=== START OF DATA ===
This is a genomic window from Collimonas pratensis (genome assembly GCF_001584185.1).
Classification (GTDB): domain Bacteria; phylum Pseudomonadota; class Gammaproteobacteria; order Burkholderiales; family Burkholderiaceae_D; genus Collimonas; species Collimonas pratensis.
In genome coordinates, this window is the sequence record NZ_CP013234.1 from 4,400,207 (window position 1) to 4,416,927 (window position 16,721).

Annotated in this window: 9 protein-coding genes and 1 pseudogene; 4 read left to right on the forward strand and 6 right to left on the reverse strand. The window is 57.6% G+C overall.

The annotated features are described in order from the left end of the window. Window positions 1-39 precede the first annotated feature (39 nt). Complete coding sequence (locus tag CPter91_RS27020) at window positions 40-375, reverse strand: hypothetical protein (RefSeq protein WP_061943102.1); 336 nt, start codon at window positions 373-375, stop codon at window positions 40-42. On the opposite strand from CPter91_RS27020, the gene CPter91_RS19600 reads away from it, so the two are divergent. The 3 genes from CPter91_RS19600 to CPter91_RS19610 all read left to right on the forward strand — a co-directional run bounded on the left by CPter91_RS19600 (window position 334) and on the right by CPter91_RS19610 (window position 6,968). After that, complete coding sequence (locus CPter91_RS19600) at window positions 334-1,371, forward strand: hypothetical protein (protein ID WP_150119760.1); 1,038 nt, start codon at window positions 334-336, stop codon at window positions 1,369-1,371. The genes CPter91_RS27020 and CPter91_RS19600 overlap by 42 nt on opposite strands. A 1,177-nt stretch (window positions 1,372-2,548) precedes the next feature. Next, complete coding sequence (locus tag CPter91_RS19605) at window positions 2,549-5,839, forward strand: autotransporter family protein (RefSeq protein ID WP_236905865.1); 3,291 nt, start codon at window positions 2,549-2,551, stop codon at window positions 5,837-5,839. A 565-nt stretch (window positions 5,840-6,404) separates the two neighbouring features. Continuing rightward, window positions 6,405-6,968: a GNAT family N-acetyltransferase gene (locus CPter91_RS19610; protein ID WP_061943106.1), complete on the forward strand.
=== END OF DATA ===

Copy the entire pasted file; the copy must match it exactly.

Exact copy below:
This is a genomic window from Collimonas pratensis (genome assembly GCF_001584185.1).
Classification (GTDB): domain Bacteria; phylum Pseudomonadota; class Gammaproteobacteria; order Burkholderiales; family Burkholderiaceae_D; genus Collimonas; species Collimonas pratensis.
In genome coordinates, this window is the sequence record NZ_CP013234.1 from 4,400,207 (window position 1) to 4,416,927 (window position 16,721).

Annotated in this window: 9 protein-coding genes and 1 pseudogene; 4 read left to right on the forward strand and 6 right to left on the reverse strand. The window is 57.6% G+C overall.

The annotated features are described in order from the left end of the window. Window positions 1-39 precede the first annotated feature (39 nt). Complete coding sequence (locus tag CPter91_RS27020) at window positions 40-375, reverse strand: hypothetical protein (RefSeq protein WP_061943102.1); 336 nt, start codon at window positions 373-375, stop codon at window positions 40-42. On the opposite strand from CPter91_RS27020, the gene CPter91_RS19600 reads away from it, so the two are divergent. The 3 genes from CPter91_RS19600 to CPter91_RS19610 all read left to right on the forward strand — a co-directional run bounded on the left by CPter91_RS19600 (window position 334) and on the right by CPter91_RS19610 (window position 6,968). After that, complete coding sequence (locus CPter91_RS19600) at window positions 334-1,371, forward strand: hypothetical protein (protein ID WP_150119760.1); 1,038 nt, start codon at window positions 334-336, stop codon at window positions 1,369-1,371. The genes CPter91_RS27020 and CPter91_RS19600 overlap by 42 nt on opposite strands. A 1,177-nt stretch (window positions 1,372-2,548) precedes the next feature. Next, complete coding sequence (locus tag CPter91_RS19605) at window positions 2,549-5,839, forward strand: autotransporter family protein (RefSeq protein ID WP_236905865.1); 3,291 nt, start codon at window positions 2,549-2,551, stop codon at window positions 5,837-5,839. A 565-nt stretch (window positions 5,840-6,404) separates the two neighbouring features. Continuing rightward, window positions 6,405-6,968: a GNAT family N-acetyltransferase gene (locus CPter91_RS19610; protein ID WP_061943106.1), complete on the forward strand.